My interest in librarianship started in high school when I participated in the Latin Chamber of Commerce’s Career Day. I shadowed the Assistant Human Resources Director for the District and one of the things we did was go to the different library branches around the city. I got to meet some of the librarians. From that experience, I began to volunteer in the library. Eventually, I realized that this was the type of career I would enjoy.
I grew up in an English as a Second Language (ESL) household. There was no English spoken at our home. My dad really wanted us to find professional careers. He encouraged us to excel in school and even bought us an encyclopedia set in Spanish because he wanted us to be fully bilingual.
When I started volunteering at the library I was living in Las Vegas. I was volunteering at branch with a lot of ESL parents and I realized that this where I could help out. I really enjoyed that aspect of it, working with kids from under-represented communities. Librarianship was a perfect fit.
What are you most proud in your time at library school?
I’ve really been proud of the ability to attend. It’s also been helpful to be a full-time librarian assistant because I get to see a lot of the theory applied on a daily basis. There was a management class that I enjoyed as well because I’d really like to be a good Children’s Services Department Head in the future.
I’ve also enjoyed learning about the history of librarianship in the United States. My family is from Mexico and there isn’t a strong public library system there. So to learn about the place that the library has in the community is really interesting to me.
What are your day-to-day responsibilities at the library?
I’m the only full-time children’s employee at my rural branch, so I have to do a lot of multi-tasking! I cover the Customer Service Desk and Adult Services Desk, process most of the new children’s materials, put on story times, do weekly community outreach and schedule off-desk time. We also put on a Saturday movie matinee and put on two large family programs a month.
How did summer reading go this year?
We had a very successful summer! I’m the go-to person for summer reading at our library and I love it. My favorite part is having the kids recognize me from school visits and talking with the parents. I especially like working with the ESL parents, getting them to recognize the role of the library in their children’s development and reducing the summer slide.
Do you have a favorite children’s book?
I really like the Giving Tree by Shel Silverstein. I think it describes my relationship with my community and how I hope to give back to the people of Southern Nevada.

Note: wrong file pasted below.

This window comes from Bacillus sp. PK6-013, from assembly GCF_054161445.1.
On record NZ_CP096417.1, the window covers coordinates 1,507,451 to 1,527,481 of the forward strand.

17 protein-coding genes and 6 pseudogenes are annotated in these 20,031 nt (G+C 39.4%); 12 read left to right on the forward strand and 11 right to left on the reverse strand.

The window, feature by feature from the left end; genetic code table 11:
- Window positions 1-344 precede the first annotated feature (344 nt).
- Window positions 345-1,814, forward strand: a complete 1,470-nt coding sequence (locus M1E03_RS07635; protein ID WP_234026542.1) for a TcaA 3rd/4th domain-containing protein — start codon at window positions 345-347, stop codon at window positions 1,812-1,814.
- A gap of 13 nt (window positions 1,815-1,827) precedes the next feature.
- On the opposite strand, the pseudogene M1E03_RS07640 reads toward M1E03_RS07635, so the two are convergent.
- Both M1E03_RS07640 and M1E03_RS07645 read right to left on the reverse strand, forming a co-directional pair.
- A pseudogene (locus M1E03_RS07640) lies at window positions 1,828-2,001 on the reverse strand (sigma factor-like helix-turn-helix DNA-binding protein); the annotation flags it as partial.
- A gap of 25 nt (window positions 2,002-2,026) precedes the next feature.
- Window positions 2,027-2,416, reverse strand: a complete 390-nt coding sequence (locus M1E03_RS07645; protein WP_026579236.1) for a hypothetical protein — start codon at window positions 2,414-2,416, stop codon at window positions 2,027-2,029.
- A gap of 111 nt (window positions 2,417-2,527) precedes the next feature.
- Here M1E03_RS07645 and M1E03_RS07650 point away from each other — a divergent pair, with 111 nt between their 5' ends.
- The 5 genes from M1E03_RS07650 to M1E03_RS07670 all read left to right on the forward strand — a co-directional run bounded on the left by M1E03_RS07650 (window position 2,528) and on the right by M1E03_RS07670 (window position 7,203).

Thanks and good luck!
A weekly short list of tweets that librarians and the teens that they serve may find interesting.
Do you have a favorite Tweet from the past week? If so add it in the comments for this post. Or, if you read a Twitter post between September 6 and September 12 that you think is a must for the next Tweets of the Week send a direct or @ message to lbraun2000 on Twitter.
Whether they write fiction or nonfiction, most writers I know do research. Almost as many believe that if they find a fact three times they can trust that it’s true. Unfortunately, that’s nothing but myth. You can find a piece of misinformation just as many times as you can find an accurate fact. The reasons for this vary. Once something is published and in circulation, other people can cite it. That’s fine if it is accurate, but if it isn’t, you now have the same inaccurate information published in multiple places. It can also happen if the information is being published to push a certain agenda. The end result is sometimes more important than the accuracy of the information. The reality is that finding something multiple times doesn’t make it true. It just means that it is well-circulated. Here are three tips to help you separate accurate fact from well-published nonsense:
- Group the facts. After you’ve done some reading on your topic, you are going to see certain bits of information repeated again and again. You will also begin to notice schools of thought – Group X has gathered facts that prove global warming while Group Y has just as many facts that debunk it. As you read material from each school of thought, consider how their biases will shape which “facts” they choose to present and which they ignore completely.
- Go to the top. Some schools of thought are easy to dismiss. Now that we’ve seen the Earth from space, we can dismiss Flat Earth supporters. But what about your topic? It may not be as obvious. Look for an expert who isn’t a strong supporter of either school of thought or at the very least questions both. Reading what this person has written may be enough to help you separate fact from fiction. If not, ask for an interview.